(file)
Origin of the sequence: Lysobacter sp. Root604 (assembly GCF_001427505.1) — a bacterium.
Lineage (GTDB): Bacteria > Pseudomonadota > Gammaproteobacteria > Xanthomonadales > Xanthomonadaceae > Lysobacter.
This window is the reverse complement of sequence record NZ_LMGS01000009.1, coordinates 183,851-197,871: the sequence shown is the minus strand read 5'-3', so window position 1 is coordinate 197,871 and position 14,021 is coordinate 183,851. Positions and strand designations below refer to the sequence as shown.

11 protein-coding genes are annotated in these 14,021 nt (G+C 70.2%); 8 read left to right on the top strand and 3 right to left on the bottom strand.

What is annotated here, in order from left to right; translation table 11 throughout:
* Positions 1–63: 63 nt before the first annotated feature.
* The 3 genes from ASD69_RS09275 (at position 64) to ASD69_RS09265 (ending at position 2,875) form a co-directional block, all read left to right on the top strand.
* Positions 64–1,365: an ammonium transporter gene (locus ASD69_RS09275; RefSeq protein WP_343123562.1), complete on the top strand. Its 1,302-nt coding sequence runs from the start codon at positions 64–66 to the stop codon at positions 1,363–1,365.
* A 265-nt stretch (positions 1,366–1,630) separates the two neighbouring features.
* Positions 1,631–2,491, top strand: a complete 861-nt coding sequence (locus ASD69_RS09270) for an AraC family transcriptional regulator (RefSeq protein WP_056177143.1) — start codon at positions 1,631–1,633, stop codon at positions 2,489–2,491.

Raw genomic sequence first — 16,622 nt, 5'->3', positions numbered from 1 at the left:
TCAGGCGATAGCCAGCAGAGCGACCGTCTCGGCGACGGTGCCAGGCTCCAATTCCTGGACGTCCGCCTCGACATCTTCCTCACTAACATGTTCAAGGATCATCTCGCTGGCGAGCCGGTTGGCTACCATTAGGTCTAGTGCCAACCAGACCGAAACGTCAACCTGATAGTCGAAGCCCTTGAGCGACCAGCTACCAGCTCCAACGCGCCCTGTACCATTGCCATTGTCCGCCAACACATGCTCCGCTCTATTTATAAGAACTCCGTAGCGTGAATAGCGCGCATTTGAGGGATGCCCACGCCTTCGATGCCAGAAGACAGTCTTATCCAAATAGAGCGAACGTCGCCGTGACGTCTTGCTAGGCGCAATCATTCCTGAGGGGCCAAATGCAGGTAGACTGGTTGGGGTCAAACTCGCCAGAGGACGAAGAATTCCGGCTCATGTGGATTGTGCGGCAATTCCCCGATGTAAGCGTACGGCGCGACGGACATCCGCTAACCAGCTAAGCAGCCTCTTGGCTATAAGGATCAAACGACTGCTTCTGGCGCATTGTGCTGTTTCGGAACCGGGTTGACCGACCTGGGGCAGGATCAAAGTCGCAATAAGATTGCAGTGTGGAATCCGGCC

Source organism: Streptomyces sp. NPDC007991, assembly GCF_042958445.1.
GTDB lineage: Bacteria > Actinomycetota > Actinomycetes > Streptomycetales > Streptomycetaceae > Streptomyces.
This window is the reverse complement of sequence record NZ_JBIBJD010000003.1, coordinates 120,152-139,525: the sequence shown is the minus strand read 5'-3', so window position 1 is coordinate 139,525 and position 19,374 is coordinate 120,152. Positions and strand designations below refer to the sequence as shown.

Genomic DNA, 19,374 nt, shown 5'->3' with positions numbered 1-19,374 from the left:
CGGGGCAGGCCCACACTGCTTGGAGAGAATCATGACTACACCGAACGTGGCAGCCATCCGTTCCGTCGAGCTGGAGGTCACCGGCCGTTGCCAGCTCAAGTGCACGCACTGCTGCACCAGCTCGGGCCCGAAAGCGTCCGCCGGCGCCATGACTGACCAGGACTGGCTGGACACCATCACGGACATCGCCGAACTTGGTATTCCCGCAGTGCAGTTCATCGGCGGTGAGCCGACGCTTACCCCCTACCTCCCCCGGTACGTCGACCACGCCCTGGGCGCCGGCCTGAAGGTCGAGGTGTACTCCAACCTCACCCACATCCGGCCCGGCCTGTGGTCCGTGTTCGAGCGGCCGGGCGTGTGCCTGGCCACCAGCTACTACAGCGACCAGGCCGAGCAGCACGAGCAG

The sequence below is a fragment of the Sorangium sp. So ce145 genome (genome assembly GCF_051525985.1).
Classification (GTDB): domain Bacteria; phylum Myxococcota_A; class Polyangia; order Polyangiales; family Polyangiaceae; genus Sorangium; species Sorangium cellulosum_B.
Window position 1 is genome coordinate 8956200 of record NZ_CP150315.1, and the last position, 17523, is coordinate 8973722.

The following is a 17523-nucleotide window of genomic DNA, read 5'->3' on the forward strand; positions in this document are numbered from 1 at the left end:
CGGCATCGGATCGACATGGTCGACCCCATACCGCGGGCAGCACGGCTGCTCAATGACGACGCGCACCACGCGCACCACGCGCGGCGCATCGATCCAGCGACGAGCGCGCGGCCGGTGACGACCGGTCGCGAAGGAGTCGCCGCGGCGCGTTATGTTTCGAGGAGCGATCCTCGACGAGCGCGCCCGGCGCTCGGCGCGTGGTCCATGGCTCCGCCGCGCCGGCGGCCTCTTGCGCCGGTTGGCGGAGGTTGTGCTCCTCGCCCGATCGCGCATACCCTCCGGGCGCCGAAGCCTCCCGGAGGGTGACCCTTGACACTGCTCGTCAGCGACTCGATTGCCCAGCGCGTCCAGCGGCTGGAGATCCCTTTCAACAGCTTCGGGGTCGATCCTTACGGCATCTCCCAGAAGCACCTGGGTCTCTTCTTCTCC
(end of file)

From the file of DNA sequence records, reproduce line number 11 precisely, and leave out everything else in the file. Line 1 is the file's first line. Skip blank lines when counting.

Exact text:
Raw genomic sequence first — 16,622 nt, 5'->3', positions numbered from 1 at the left: